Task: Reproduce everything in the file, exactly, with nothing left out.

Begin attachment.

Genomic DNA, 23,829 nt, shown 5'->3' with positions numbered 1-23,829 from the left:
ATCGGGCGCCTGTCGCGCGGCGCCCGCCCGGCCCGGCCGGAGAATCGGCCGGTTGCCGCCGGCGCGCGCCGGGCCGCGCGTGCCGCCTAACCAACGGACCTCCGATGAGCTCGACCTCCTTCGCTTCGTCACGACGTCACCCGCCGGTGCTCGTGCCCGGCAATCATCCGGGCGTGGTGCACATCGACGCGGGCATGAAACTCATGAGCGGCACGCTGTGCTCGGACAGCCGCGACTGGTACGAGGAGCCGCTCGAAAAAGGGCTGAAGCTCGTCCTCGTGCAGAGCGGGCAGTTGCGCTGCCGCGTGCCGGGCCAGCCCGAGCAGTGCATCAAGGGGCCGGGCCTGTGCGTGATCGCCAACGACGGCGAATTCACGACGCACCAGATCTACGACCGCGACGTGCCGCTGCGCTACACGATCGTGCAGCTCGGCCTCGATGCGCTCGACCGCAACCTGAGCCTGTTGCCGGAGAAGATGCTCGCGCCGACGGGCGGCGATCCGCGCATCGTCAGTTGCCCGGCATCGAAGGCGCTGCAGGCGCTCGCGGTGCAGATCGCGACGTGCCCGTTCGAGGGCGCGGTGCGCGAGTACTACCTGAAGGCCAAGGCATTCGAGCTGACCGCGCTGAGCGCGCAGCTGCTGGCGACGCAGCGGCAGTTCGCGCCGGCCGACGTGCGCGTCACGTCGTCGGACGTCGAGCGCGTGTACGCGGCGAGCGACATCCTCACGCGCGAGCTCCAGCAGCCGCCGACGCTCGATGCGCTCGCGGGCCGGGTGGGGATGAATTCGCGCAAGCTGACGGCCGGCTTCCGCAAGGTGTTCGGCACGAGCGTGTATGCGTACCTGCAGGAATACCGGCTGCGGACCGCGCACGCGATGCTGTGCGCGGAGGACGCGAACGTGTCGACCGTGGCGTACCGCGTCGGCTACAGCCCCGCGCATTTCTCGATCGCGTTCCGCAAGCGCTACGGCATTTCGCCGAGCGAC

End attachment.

Genomic DNA, 23,829 nt, shown 5'->3' with positions numbered 1-23,829 from the left:
ATCGGGCGCCTGTCGCGCGGCGCCCGCCCGGCCCGGCCGGAGAATCGGCCGGTTGCCGCCGGCGCGCGCCGGGCCGCGCGTGCCGCCTAACCAACGGACCTCCGATGAGCTCGACCTCCTTCGCTTCGTCACGACGTCACCCGCCGGTGCTCGTGCCCGGCAATCATCCGGGCGTGGTGCACATCGACGCGGGCATGAAACTCATGAGCGGCACGCTGTGCTCGGACAGCCGCGACTGGTACGAGGAGCCGCTCGAAAAAGGGCTGAAGCTCGTCCTCGTGCAGAGCGGGCAGTTGCGCTGCCGCGTGCCGGGCCAGCCCGAGCAGTGCATCAAGGGGCCGGGCCTGTGCGTGATCGCCAACGACGGCGAATTCACGACGCACCAGATCTACGACCGCGACGTGCCGCTGCGCTACACGATCGTGCAGCTCGGCCTCGATGCGCTCGACCGCAACCTGAGCCTGTTGCCGGAGAAGATGCTCGCGCCGACGGGCGGCGATCCGCGCATCGTCAGTTGCCCGGCATCGAAGGCGCTGCAGGCGCTCGCGGTGCAGATCGCGACGTGCCCGTTCGAGGGCGCGGTGCGCGAGTACTACCTGAAGGCCAAGGCATTCGAGCTGACCGCGCTGAGCGCGCAGCTGCTGGCGACGCAGCGGCAGTTCGCGCCGGCCGACGTGCGCGTCACGTCGTCGGACGTCGAGCGCGTGTACGCGGCGAGCGACATCCTCACGCGCGAGCTCCAGCAGCCGCCGACGCTCGATGCGCTCGCGGGCCGGGTGGGGATGAATTCGCGCAAGCTGACGGCCGGCTTCCGCAAGGTGTTCGGCACGAGCGTGTATGCGTACCTGCAGGAATACCGGCTGCGGACCGCGCACGCGATGCTGTGCGCGGAGGACGCGAACGTGTCGACCGTGGCGTACCGCGTCGGCTACAGCCCCGCGCATTTCTCGATCGCGTTCCGCAAGCGCTACGGCATTTCGCCGAGCGAC